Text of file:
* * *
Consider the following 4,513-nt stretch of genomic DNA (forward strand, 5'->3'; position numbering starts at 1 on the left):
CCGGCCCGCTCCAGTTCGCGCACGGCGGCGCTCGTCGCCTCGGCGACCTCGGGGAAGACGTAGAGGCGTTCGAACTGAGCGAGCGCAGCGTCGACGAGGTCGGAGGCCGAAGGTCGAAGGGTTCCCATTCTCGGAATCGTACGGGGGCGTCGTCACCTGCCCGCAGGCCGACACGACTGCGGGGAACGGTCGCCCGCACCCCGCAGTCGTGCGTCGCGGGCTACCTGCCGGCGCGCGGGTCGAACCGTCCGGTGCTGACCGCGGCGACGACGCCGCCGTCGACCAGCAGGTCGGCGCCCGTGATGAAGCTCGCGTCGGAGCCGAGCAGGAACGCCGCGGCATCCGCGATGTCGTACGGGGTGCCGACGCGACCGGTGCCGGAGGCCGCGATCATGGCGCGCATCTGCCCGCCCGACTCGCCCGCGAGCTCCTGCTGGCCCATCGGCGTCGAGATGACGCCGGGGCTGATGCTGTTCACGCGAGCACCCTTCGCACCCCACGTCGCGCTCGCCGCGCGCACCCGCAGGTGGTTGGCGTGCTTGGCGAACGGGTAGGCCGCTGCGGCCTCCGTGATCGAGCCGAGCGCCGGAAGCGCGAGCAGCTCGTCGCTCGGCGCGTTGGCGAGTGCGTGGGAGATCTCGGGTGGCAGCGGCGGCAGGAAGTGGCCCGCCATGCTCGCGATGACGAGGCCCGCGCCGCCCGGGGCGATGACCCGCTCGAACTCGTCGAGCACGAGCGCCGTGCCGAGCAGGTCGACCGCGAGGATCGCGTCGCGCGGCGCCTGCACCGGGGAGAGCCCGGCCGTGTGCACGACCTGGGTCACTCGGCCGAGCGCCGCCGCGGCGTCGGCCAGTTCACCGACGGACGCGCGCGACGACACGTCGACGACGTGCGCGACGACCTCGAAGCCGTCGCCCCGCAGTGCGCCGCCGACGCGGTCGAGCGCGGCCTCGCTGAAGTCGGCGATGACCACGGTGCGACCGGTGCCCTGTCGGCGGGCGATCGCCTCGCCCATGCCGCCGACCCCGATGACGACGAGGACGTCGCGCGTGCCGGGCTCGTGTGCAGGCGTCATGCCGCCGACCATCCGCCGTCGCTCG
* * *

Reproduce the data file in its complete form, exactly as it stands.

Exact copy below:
Consider the following 4,513-nt stretch of genomic DNA (forward strand, 5'->3'; position numbering starts at 1 on the left):
CCGGCCCGCTCCAGTTCGCGCACGGCGGCGCTCGTCGCCTCGGCGACCTCGGGGAAGACGTAGAGGCGTTCGAACTGAGCGAGCGCAGCGTCGACGAGGTCGGAGGCCGAAGGTCGAAGGGTTCCCATTCTCGGAATCGTACGGGGGCGTCGTCACCTGCCCGCAGGCCGACACGACTGCGGGGAACGGTCGCCCGCACCCCGCAGTCGTGCGTCGCGGGCTACCTGCCGGCGCGCGGGTCGAACCGTCCGGTGCTGACCGCGGCGACGACGCCGCCGTCGACCAGCAGGTCGGCGCCCGTGATGAAGCTCGCGTCGGAGCCGAGCAGGAACGCCGCGGCATCCGCGATGTCGTACGGGGTGCCGACGCGACCGGTGCCGGAGGCCGCGATCATGGCGCGCATCTGCCCGCCCGACTCGCCCGCGAGCTCCTGCTGGCCCATCGGCGTCGAGATGACGCCGGGGCTGATGCTGTTCACGCGAGCACCCTTCGCACCCCACGTCGCGCTCGCCGCGCGCACCCGCAGGTGGTTGGCGTGCTTGGCGAACGGGTAGGCCGCTGCGGCCTCCGTGATCGAGCCGAGCGCCGGAAGCGCGAGCAGCTCGTCGCTCGGCGCGTTGGCGAGTGCGTGGGAGATCTCGGGTGGCAGCGGCGGCAGGAAGTGGCCCGCCATGCTCGCGATGACGAGGCCCGCGCCGCCCGGGGCGATGACCCGCTCGAACTCGTCGAGCACGAGCGCCGTGCCGAGCAGGTCGACCGCGAGGATCGCGTCGCGCGGCGCCTGCACCGGGGAGAGCCCGGCCGTGTGCACGACCTGGGTCACTCGGCCGAGCGCCGCCGCGGCGTCGGCCAGTTCACCGACGGACGCGCGCGACGACACGTCGACGACGTGCGCGACGACCTCGAAGCCGTCGCCCCGCAGTGCGCCGCCGACGCGGTCGAGCGCGGCCTCGCTGAAGTCGGCGATGACCACGGTGCGACCGGTGCCCTGTCGGCGGGCGATCGCCTCGCCCATGCCGCCGACCCCGATGACGACGAGGACGTCGCGCGTGCCGGGCTCGTGTGCAGGCGTCATGCCGCCGACCATCCGCCGTCGCTCG